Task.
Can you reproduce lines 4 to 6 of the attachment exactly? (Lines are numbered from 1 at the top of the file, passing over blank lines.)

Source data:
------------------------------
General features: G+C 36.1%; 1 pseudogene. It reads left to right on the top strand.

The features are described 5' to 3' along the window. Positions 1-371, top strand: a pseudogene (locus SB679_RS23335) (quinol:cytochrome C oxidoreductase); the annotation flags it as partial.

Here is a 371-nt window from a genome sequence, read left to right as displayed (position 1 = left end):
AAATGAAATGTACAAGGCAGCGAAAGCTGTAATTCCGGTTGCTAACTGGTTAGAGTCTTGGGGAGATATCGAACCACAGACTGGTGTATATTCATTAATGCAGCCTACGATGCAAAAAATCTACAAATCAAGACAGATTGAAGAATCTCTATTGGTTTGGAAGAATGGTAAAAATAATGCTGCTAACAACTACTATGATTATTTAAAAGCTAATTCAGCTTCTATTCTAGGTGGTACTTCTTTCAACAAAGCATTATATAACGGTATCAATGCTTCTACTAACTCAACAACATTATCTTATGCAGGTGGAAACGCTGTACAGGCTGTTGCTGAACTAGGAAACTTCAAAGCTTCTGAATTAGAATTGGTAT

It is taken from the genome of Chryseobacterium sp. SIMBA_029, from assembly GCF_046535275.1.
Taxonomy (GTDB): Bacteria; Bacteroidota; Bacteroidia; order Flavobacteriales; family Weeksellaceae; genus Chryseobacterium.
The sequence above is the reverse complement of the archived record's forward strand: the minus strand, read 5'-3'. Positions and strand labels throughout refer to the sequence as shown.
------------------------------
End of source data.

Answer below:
AAATGAAATGTACAAGGCAGCGAAAGCTGTAATTCCGGTTGCTAACTGGTTAGAGTCTTGGGGAGATATCGAACCACAGACTGGTGTATATTCATTAATGCAGCCTACGATGCAAAAAATCTACAAATCAAGACAGATTGAAGAATCTCTATTGGTTTGGAAGAATGGTAAAAATAATGCTGCTAACAACTACTATGATTATTTAAAAGCTAATTCAGCTTCTATTCTAGGTGGTACTTCTTTCAACAAAGCATTATATAACGGTATCAATGCTTCTACTAACTCAACAACATTATCTTATGCAGGTGGAAACGCTGTACAGGCTGTTGCTGAACTAGGAAACTTCAAAGCTTCTGAATTAGAATTGGTAT

It is taken from the genome of Chryseobacterium sp. SIMBA_029, from assembly GCF_046535275.1.
Taxonomy (GTDB): Bacteria; Bacteroidota; Bacteroidia; order Flavobacteriales; family Weeksellaceae; genus Chryseobacterium.